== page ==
Peter King Explains How Tom Brady’s Free Agency Could Impact Patriots’ Draft


March 11, 2020

There’s no denying Tom Brady’s free agency decision will have a domino effect — both for the New England Patriots and across the NFL.

The Patriots will need to seek a replacement at quarterback if Brady leaves — perhaps even if they have tremendous faith in current backup Jarrett Stidham — and they also might need to reconsider their big-picture plan as it relates to improving the offense.

Albert Breer wrote this week in his latest ?Monday Morning Quarterback? column he’s heard New England is “sniffing around the trade market” for receivers and tight ends. Which begs the question: Are the Patriots doing this with an eye toward convincing Brady to stay or in the hopes of retooling on the fly should the six-time Super Bowl champion take his talents elsewhere?

NBC Sports’ Peter King shared his thoughts Wednesday on “ProFootballTalk Live” with Mike Florio and Chris Simms.

“It’s the pitch to keep Brady,” King opined. “Because think of it this way: If Tom Brady stays, he’s going to have to know that the New England Patriots are in for what he would be in for, which is to win now. … To me, if you go into free agency this year and you’re bringing Brady back, you have to do everything you can to get Emmanuel Sanders, you’ve got to do everything you can to get either Eric Ebron or Austin Hooper or Hunter Henry.”

Makes sense. There’s been plenty of speculation New England will need to improve the supporting cast around Brady in order to re-sign the veteran quarterback this offseason, and targeting the top offensive weapons available — either via free agency or trade — seems like a logical starting point, even if it could prove difficult given the Patriots’ salary cap situation.

More Patriots: Here’s How Tom Brady Is Spending Days Leading Up To Free Agency

One thing working in the Patriots’ favor is the four additional selections in the 2020 NFL Draft they were awarded Tuesday through the league?s compensatory pick process. New England landed two third-rounders (Nos. 98 and 100) and two sixth-rounders (Nos. 212 and 213), giving the Patriots 12 total draft picks to either use on prospects or include in trades.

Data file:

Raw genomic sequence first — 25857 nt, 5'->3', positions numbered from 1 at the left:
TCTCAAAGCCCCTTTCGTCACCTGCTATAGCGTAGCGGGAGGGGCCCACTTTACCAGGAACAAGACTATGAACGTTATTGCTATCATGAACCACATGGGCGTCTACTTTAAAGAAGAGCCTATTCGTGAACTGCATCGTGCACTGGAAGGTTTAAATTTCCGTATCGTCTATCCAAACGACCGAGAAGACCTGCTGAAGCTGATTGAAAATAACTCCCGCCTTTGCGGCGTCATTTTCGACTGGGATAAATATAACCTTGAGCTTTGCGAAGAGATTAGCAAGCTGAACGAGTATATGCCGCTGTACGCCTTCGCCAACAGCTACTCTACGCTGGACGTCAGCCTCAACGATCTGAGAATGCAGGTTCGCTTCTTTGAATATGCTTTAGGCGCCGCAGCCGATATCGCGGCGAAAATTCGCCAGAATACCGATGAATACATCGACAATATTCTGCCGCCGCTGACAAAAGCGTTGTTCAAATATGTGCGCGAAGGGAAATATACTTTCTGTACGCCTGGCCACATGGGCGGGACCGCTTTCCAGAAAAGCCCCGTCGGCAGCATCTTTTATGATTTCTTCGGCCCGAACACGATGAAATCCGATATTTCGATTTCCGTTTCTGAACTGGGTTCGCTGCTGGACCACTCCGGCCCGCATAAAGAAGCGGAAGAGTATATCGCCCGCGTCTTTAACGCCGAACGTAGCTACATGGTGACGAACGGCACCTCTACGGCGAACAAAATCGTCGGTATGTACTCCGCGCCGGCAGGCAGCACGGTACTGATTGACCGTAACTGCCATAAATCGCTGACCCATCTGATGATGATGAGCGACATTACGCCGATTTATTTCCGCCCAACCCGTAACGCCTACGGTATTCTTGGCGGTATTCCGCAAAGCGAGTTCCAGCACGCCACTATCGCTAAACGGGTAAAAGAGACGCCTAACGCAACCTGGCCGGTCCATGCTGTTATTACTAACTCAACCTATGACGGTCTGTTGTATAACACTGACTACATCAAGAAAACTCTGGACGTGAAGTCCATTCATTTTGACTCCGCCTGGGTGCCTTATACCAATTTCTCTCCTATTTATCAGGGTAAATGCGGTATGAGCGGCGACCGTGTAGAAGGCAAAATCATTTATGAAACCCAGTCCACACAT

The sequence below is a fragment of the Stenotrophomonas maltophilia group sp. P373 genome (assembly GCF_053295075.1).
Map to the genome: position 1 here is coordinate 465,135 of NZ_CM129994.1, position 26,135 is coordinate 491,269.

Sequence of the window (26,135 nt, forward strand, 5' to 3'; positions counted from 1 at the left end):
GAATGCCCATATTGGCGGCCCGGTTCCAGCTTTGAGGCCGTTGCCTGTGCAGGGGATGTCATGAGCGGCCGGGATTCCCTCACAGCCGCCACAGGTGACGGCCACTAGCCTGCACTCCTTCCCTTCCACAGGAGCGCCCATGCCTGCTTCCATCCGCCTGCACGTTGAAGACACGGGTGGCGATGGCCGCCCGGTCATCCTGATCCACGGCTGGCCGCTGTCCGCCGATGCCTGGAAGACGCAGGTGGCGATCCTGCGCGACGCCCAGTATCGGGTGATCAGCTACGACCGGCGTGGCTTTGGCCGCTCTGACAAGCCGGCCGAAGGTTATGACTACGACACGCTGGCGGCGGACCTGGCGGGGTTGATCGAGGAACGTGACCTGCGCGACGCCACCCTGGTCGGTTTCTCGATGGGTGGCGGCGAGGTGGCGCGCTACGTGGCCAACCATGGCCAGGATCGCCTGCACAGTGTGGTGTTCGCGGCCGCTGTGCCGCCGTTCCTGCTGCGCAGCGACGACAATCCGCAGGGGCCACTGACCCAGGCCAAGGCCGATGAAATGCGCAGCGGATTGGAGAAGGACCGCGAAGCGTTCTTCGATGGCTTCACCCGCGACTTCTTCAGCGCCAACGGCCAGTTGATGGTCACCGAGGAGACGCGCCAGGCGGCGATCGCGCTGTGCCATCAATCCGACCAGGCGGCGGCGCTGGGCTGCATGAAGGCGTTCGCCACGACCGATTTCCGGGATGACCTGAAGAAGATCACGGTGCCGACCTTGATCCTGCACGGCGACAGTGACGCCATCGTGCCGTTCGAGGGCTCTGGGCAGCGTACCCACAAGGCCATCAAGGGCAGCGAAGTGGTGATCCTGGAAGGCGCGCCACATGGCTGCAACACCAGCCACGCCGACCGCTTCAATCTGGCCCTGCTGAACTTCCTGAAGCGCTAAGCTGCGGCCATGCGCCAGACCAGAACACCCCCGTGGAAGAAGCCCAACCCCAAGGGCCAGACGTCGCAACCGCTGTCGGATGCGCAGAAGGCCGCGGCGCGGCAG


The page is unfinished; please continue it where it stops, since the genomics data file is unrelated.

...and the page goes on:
As King explained Wednesday, New England’s approach to the draft could hinge on what Brady ultimately decides to do in free agency.

“When the compensatory picks came down (Tuesday), the New England Patriots now added two additional picks at the end of the third round. So now they’re sitting there with (Nos.) 87, 98 and 100, as well as their first-round pick,” King said. “Yeah, they don’t have a second-round pick, but they are in position, easily if they want to, to be able to move around and get — and I’m just going to use this name because I always do — a Terry McLaurin type. Terry McLaurin last year, the 76th pick in the draft with Washington, if he had a great quarterback situation there, he easily could have been the Offensive Rookie of the Year in the NFL.

“And to me, when the New England Patriots — they could move around in the 70s or 80s and get a really good developmental wide receiver long term. But if they bring Brady back, there’s gonna be more pressure on them, and (Bill) Belichick understands that. They can’t get a potentially developmental receiver who doesn’t produce right away, the way N’Keal Harry was last year.

“So, if Brady comes back, I say they go veterans. If Brady doesn’t go back, they go young guys.”

Of course, one could make the case New England will be more apt to swap draft picks for veteran talent if it loses Brady, for Belichick could be motivated to prove he can win without his longtime quarterback and therefore will do whatever’s necessary to build a championship roster for 2020. It’s all part of the aforementioned domino effect awaiting Brady’s decision.

Brady officially can become a free agent when the new league year opens March 18, with the legal tampering period beginning two days prior.

More Patriots: Here’s What Tom Brady Reportedly Wants From Bill Belichick In Free Agency

Thumbnail photo via Winslow Townson/USA TODAY Sports Images
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